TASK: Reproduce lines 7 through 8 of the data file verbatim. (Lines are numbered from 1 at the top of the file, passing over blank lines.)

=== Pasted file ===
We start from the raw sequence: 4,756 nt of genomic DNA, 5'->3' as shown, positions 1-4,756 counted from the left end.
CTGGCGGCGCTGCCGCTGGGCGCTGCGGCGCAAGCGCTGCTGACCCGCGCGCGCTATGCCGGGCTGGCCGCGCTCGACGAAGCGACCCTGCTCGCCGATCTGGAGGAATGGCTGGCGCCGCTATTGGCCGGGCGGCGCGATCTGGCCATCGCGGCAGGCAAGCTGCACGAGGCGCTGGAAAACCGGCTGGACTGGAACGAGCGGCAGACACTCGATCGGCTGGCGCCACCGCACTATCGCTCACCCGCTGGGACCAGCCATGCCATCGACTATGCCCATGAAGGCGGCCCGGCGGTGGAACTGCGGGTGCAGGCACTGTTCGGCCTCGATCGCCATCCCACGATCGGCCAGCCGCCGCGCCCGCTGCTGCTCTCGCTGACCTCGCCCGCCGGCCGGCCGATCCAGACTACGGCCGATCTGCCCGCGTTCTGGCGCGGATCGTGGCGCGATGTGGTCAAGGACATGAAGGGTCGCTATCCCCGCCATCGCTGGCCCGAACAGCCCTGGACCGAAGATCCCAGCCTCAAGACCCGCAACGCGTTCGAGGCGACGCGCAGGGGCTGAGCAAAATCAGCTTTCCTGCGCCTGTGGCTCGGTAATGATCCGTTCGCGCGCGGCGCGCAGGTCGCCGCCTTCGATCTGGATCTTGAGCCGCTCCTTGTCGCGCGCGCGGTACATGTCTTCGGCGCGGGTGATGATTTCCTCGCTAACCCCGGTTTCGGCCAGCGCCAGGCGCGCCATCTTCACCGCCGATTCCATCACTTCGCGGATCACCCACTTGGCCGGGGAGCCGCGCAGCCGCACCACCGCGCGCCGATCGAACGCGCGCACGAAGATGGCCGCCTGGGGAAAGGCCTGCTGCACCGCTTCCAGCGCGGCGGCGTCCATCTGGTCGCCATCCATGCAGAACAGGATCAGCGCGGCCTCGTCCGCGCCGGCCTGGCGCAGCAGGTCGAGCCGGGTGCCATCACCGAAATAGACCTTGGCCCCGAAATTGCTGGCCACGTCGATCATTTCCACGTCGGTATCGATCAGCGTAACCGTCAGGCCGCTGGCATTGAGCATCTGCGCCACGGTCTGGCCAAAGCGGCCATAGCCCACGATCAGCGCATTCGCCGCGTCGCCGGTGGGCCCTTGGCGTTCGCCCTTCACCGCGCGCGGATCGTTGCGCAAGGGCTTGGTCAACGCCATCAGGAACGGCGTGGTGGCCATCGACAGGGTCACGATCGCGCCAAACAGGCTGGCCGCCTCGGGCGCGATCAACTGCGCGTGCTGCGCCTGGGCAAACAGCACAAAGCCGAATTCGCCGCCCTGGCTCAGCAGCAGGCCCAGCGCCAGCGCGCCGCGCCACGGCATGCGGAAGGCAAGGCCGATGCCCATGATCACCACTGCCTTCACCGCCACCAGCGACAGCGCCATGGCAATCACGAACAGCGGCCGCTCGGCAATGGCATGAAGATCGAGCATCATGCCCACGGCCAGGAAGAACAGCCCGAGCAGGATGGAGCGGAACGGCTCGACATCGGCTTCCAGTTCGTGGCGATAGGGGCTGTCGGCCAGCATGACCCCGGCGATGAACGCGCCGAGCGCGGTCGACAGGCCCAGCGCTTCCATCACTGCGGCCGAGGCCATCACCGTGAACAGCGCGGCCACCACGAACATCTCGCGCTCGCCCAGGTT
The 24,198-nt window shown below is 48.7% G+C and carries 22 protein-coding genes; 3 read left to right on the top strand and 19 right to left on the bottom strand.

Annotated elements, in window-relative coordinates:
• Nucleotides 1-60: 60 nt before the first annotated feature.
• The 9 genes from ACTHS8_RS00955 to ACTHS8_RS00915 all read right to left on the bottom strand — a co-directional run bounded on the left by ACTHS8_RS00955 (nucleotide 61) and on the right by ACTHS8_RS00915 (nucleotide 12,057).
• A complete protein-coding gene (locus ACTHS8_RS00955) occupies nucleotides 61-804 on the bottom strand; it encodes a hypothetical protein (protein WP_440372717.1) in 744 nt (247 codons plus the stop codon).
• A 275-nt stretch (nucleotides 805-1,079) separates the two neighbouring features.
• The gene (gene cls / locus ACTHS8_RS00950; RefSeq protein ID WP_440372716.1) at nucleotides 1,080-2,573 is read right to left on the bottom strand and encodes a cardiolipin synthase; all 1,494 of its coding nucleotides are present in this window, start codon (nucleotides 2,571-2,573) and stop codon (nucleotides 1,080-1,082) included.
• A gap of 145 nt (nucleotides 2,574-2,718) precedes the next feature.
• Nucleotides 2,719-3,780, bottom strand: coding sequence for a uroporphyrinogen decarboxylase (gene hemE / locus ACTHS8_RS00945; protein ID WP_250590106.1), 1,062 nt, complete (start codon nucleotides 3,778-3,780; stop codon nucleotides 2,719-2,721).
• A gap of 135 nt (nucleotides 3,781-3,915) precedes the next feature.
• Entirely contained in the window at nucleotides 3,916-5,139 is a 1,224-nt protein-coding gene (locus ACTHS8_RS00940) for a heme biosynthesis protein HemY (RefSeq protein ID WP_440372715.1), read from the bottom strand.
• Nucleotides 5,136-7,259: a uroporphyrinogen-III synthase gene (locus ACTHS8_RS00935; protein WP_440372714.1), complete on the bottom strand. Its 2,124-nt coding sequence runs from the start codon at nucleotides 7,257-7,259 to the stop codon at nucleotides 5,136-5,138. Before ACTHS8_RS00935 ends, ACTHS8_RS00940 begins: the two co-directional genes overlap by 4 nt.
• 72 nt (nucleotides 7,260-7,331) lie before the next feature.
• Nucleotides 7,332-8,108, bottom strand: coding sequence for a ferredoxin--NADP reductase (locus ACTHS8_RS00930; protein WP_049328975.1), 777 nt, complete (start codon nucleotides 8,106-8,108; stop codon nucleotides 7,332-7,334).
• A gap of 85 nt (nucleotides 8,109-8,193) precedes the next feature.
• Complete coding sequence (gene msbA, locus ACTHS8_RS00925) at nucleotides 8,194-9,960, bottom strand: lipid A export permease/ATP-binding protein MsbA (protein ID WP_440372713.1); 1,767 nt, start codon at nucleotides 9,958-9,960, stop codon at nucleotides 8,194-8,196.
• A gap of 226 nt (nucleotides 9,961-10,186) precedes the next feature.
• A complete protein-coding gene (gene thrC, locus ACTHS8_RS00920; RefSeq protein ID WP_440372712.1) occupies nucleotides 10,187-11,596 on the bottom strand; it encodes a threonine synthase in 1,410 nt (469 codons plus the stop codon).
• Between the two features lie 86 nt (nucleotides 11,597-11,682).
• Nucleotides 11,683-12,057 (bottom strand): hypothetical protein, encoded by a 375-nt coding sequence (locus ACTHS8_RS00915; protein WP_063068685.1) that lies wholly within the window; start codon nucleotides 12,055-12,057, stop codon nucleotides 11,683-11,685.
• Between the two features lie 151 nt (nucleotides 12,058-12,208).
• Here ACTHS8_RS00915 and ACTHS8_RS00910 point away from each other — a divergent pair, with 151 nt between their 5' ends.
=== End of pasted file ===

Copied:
• A complete protein-coding gene (locus ACTHS8_RS00955) occupies nucleotides 61-804 on the bottom strand; it encodes a hypothetical protein (protein WP_440372717.1) in 744 nt (247 codons plus the stop codon).
• A 275-nt stretch (nucleotides 805-1,079) separates the two neighbouring features.